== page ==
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Converting Low-value Feedstock Into Energy: Recent Developments in Gasifying Paper Rejects, RDF and MBM at 5 KWTH, 25 KWTH and 80 MWTH Scale
Grootjes, A.J.; Aranda Almansa, G.; Meijden, C.M. van der; Willeboer, W.; Spanjers, M.; Kant, H.F. de; Spit, R.
Gepubliceerd door: Publicatie datum:
ECN Biomass & Energy Efficiency 5-7-2016
ECN publicatienummer: Publicatie type:
ECN-M--16-054 Conferentiebijdrage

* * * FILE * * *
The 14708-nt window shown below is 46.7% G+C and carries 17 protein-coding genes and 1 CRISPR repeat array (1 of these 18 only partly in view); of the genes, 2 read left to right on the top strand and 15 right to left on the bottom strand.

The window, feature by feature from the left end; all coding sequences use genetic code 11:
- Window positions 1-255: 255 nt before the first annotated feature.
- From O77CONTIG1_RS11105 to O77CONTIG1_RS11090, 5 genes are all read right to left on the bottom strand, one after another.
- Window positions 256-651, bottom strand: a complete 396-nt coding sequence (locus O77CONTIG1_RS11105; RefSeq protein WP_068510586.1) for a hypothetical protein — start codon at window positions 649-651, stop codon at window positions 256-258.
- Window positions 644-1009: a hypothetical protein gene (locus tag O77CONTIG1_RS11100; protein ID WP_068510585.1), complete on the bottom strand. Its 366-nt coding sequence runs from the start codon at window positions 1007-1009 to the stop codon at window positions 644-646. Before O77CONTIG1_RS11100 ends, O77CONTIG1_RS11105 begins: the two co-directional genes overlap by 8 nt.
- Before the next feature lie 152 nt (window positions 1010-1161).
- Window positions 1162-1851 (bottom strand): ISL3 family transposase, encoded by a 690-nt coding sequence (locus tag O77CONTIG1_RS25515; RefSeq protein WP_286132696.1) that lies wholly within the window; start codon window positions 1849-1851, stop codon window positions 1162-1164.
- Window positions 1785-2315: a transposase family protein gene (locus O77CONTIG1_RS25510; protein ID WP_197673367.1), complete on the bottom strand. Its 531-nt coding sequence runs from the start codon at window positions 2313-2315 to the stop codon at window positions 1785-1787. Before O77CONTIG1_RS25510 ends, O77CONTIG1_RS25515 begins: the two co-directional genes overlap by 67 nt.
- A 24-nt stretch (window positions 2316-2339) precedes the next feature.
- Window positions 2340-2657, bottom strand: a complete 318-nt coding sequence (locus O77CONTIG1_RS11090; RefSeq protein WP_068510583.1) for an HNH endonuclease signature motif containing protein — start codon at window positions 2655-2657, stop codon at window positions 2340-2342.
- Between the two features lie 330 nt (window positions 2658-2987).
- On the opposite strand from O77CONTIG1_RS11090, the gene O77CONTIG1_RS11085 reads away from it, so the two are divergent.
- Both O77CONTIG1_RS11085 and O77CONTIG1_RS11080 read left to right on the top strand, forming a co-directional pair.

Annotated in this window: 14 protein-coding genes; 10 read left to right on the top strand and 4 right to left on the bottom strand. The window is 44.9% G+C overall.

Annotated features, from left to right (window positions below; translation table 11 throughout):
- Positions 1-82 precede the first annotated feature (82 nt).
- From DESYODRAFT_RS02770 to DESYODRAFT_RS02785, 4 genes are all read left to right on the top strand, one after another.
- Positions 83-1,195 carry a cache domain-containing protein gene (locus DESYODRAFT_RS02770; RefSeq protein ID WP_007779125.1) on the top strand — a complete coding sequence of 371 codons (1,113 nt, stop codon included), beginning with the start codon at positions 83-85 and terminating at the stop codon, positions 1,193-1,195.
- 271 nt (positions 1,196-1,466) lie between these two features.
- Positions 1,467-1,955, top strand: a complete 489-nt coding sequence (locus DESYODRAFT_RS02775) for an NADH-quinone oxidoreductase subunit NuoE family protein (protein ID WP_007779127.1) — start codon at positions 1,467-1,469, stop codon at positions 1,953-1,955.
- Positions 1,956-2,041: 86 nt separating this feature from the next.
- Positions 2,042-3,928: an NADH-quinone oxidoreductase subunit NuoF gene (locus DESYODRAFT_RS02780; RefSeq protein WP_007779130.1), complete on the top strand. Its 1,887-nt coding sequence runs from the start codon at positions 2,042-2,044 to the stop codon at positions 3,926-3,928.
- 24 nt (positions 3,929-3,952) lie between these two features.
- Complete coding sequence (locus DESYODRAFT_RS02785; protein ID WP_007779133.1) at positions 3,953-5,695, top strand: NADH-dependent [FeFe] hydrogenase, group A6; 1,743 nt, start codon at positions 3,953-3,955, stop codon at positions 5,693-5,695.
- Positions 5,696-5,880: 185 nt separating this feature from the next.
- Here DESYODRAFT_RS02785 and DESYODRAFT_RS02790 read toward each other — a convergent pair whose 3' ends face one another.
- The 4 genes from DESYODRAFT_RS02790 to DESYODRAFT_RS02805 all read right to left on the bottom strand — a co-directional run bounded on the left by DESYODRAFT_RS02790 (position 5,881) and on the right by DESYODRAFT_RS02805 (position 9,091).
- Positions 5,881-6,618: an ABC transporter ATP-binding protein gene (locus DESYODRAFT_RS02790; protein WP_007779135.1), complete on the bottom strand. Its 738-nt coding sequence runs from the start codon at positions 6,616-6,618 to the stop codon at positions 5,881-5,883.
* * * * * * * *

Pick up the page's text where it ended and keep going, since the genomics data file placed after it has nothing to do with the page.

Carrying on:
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The aim of decreasing the production cost of renewable electricity is expected to reduce the governmental subsidies for (clean, relatively expensive) biomass supply in the future. This makes necessary to find alternative (cheaper, yet troublesome) low-value feedstock. The main technical challenges associated to these fuels are fouling, deposition and corrosion in the gas cooling sections of the plant. The adaptation and optimization of indirect co-firing technology for low-value, difficult feedstock can reduce costs, thus widening the application market. In this work, several low-value, troublesome feedstock (paper rejects, refuse-derived fuel RDF, and meat and bone meal MBM) have been tested both at laboratory scale (5 kWth BFB and 25 kWth MILENA facilities at ECN) and commercial scale (80 MWth CFB gasifier at the Essent’s Amer 9 power plant). The tests have given insight on the required adaptation of the gasifier, the gas cleaning section and the boiler when operating with these specific feedstock. Focus has been placed on the fate and distribution of troublesome compounds (alkalis, chlorine, sulfur, heavy metals). The lab-scale results have shown that a decrease in gasification temperature from 850°C to 750°C leads to a trade-off between fuel conversion and release of contaminants to the gas phase. Furthermore, a different quantitative distribution of fouling elements in the solid- and gas phase has been observed. On the other hand, the concentration of Cl and NH4+ in producer gas is similar from either MILENA indirect gasification or direct BFB gasification. Lastly, results of wood/RDF co-gasification at the 80 MWth CFB gasifier have shown that the gas cooler fouling, the main concern issue, can be reduced by decreasing the gasification temperature, thus leading to higher plant availability.

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